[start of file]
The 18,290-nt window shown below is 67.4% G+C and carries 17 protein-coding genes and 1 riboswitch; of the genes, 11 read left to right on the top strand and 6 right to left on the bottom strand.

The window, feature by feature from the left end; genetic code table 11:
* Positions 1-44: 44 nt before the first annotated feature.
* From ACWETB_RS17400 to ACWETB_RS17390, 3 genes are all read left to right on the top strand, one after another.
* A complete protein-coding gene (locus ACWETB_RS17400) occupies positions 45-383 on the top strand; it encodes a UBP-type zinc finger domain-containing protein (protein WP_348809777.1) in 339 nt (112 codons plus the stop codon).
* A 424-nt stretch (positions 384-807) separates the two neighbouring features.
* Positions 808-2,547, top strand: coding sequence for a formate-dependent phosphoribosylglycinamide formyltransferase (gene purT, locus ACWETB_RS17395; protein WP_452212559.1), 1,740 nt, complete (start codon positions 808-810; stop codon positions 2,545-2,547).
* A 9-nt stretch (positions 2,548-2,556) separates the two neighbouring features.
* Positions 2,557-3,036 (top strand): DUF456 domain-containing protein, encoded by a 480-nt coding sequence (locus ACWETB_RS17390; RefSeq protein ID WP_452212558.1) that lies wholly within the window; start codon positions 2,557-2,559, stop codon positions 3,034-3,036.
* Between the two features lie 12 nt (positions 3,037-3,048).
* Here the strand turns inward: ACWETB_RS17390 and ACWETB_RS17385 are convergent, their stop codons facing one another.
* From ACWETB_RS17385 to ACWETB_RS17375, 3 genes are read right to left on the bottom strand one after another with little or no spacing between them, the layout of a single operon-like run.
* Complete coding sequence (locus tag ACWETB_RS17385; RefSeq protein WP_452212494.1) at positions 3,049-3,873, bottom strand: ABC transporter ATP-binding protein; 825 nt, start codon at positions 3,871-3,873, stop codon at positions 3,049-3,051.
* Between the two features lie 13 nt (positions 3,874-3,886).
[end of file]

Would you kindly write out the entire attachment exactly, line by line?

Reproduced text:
The 18,290-nt window shown below is 67.4% G+C and carries 17 protein-coding genes and 1 riboswitch; of the genes, 11 read left to right on the top strand and 6 right to left on the bottom strand.

The window, feature by feature from the left end; genetic code table 11:
* Positions 1-44: 44 nt before the first annotated feature.
* From ACWETB_RS17400 to ACWETB_RS17390, 3 genes are all read left to right on the top strand, one after another.
* A complete protein-coding gene (locus ACWETB_RS17400) occupies positions 45-383 on the top strand; it encodes a UBP-type zinc finger domain-containing protein (protein WP_348809777.1) in 339 nt (112 codons plus the stop codon).
* A 424-nt stretch (positions 384-807) separates the two neighbouring features.
* Positions 808-2,547, top strand: coding sequence for a formate-dependent phosphoribosylglycinamide formyltransferase (gene purT, locus ACWETB_RS17395; protein WP_452212559.1), 1,740 nt, complete (start codon positions 808-810; stop codon positions 2,545-2,547).
* A 9-nt stretch (positions 2,548-2,556) separates the two neighbouring features.
* Positions 2,557-3,036 (top strand): DUF456 domain-containing protein, encoded by a 480-nt coding sequence (locus ACWETB_RS17390; RefSeq protein ID WP_452212558.1) that lies wholly within the window; start codon positions 2,557-2,559, stop codon positions 3,034-3,036.
* Between the two features lie 12 nt (positions 3,037-3,048).
* Here the strand turns inward: ACWETB_RS17390 and ACWETB_RS17385 are convergent, their stop codons facing one another.
* From ACWETB_RS17385 to ACWETB_RS17375, 3 genes are read right to left on the bottom strand one after another with little or no spacing between them, the layout of a single operon-like run.
* Complete coding sequence (locus tag ACWETB_RS17385; RefSeq protein WP_452212494.1) at positions 3,049-3,873, bottom strand: ABC transporter ATP-binding protein; 825 nt, start codon at positions 3,871-3,873, stop codon at positions 3,049-3,051.
* Between the two features lie 13 nt (positions 3,874-3,886).